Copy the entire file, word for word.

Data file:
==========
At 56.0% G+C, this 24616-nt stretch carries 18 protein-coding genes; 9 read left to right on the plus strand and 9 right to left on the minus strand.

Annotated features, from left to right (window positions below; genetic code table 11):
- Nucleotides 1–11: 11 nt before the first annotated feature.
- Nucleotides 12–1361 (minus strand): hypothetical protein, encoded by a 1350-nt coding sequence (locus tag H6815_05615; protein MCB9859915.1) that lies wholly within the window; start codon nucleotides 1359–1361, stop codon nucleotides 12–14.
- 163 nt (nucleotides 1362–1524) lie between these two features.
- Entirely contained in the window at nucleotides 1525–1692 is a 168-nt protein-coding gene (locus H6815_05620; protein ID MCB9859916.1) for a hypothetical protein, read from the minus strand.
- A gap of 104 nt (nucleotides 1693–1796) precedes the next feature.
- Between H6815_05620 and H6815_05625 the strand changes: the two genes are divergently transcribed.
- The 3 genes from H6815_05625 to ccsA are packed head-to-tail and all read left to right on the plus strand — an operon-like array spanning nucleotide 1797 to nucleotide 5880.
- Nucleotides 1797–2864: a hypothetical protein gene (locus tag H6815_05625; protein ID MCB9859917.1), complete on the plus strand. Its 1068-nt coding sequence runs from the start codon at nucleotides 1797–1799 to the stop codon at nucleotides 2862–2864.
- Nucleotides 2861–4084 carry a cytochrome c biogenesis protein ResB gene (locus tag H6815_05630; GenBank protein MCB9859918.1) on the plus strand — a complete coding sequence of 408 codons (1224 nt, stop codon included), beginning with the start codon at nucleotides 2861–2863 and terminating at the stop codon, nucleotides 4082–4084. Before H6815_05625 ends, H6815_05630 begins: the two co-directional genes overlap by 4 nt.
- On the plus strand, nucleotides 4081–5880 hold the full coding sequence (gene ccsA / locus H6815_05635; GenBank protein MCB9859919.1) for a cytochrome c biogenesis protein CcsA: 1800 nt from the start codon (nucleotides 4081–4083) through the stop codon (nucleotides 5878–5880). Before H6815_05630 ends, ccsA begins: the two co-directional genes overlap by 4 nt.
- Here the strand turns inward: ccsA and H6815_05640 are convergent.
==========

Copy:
At 56.0% G+C, this 24616-nt stretch carries 18 protein-coding genes; 9 read left to right on the plus strand and 9 right to left on the minus strand.

Annotated features, from left to right (window positions below; genetic code table 11):
- Nucleotides 1–11: 11 nt before the first annotated feature.
- Nucleotides 12–1361 (minus strand): hypothetical protein, encoded by a 1350-nt coding sequence (locus tag H6815_05615; protein MCB9859915.1) that lies wholly within the window; start codon nucleotides 1359–1361, stop codon nucleotides 12–14.
- 163 nt (nucleotides 1362–1524) lie between these two features.
- Entirely contained in the window at nucleotides 1525–1692 is a 168-nt protein-coding gene (locus H6815_05620; protein ID MCB9859916.1) for a hypothetical protein, read from the minus strand.
- A gap of 104 nt (nucleotides 1693–1796) precedes the next feature.
- Between H6815_05620 and H6815_05625 the strand changes: the two genes are divergently transcribed.
- The 3 genes from H6815_05625 to ccsA are packed head-to-tail and all read left to right on the plus strand — an operon-like array spanning nucleotide 1797 to nucleotide 5880.
- Nucleotides 1797–2864: a hypothetical protein gene (locus tag H6815_05625; protein ID MCB9859917.1), complete on the plus strand. Its 1068-nt coding sequence runs from the start codon at nucleotides 1797–1799 to the stop codon at nucleotides 2862–2864.
- Nucleotides 2861–4084 carry a cytochrome c biogenesis protein ResB gene (locus tag H6815_05630; GenBank protein MCB9859918.1) on the plus strand — a complete coding sequence of 408 codons (1224 nt, stop codon included), beginning with the start codon at nucleotides 2861–2863 and terminating at the stop codon, nucleotides 4082–4084. Before H6815_05625 ends, H6815_05630 begins: the two co-directional genes overlap by 4 nt.
- On the plus strand, nucleotides 4081–5880 hold the full coding sequence (gene ccsA / locus H6815_05635; GenBank protein MCB9859919.1) for a cytochrome c biogenesis protein CcsA: 1800 nt from the start codon (nucleotides 4081–4083) through the stop codon (nucleotides 5878–5880). Before H6815_05630 ends, ccsA begins: the two co-directional genes overlap by 4 nt.
- Here the strand turns inward: ccsA and H6815_05640 are convergent.